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IEMMHC Newsletter

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Risk of new-onset of severe mental illness higher in the postpartum period

Thursday, 12/7/2017

The risk of developing new-onset severe mental illness is higher in the postpartum period than any other time in women’s life. Postpartum bipolar is sometimes referred to as the "invisible postpartum mood disorder" as it is more rare and more likely to be overlooked than other postpartum mood afflictions. If you suffer from postpartum bipolar, there is help, there is treatment and there is recovery. Dyane Harwood can attest.…/dyane-harwood-postpartum-bipolar/

Model/TV Personality Chrissy Teigen Opens Up about her Postpartum Depression

Monday, 3/20/2017

Celebrity Chrissy Teigen opened up about her experience and struggle with postpartum depression in an essay for Glamour magazine's April 2017 issue. Teigen describes what many new mothers go through in the experience of postpartum, beginning with the dismissal of symptoms (such as irritability, low energy, frequent crying, and loss of joy in activities that previously brought happiness/fulfillment) as mere exhaustion after giving birth. In her essay Teigen also describes the toll had on her physically--aching bones, back pain, headaches, vomitting, inability to sleep, etc. By sharing her experience with PPD, Teigen hopes to bring awareness to this mental mood disorder while also letting other mothers know that they are not alone. Please check out the full essay at the link:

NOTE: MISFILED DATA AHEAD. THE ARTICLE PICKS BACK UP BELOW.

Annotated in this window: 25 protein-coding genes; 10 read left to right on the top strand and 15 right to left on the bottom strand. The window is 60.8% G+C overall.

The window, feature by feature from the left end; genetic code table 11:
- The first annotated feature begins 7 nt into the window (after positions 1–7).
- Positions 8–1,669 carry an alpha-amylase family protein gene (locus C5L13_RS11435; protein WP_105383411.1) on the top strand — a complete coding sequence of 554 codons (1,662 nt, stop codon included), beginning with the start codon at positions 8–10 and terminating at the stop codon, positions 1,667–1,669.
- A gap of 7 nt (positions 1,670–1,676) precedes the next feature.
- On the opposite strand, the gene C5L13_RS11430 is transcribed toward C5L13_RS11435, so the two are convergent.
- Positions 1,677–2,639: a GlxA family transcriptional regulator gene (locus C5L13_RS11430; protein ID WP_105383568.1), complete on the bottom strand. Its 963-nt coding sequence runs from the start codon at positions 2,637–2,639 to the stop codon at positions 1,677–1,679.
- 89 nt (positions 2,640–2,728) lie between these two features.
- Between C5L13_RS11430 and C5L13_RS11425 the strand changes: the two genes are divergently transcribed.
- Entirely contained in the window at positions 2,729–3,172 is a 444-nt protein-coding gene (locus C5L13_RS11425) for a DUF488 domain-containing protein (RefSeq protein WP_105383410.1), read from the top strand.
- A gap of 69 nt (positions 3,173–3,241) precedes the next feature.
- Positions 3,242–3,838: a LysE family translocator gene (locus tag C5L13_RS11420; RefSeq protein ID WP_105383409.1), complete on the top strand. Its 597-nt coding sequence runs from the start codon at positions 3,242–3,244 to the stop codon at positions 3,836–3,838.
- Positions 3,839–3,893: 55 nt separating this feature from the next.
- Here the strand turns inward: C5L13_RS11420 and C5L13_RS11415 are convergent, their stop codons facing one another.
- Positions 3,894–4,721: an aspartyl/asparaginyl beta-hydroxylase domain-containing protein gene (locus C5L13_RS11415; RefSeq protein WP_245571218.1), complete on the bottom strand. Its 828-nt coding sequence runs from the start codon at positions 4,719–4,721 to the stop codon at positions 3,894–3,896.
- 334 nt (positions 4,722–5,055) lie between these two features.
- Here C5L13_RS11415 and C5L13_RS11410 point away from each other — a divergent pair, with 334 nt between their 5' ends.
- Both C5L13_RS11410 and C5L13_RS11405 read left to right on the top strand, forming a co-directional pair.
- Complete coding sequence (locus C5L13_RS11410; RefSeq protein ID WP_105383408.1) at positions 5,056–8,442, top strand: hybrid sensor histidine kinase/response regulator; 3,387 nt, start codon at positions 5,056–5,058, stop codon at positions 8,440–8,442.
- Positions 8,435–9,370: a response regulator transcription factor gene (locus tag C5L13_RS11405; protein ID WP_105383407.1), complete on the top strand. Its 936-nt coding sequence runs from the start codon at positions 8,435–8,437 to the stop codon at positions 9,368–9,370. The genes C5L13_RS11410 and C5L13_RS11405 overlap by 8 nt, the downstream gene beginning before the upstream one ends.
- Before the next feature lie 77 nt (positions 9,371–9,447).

An Effective Alternative for Reducing Stress and Depression among African American Women

Monday, 9/12/2016

A Northwestern University pilot study found that mindfulness training can be used to alleviate stress and depressive symptoms among African American women with lower socio-economic status. Mindfulness training includes techniques such as sitting meditation, yoga, mental body scans, and practicing self-awareness. After participating in the study, thirty-one women reported gaining the ability to recognize stressful triggers in their lives; their bodies’ reaction to these triggers; and an overall improvement and increase in well-being. Utilizing mindfulness training to combat stress and depressive symptoms offers an alternative to conventional treatment (e.g. psychotherapy, medication), which are often stigmatized in African American communities while also being financially out-of-reach. For more information on the study and its results, please check out the full article:


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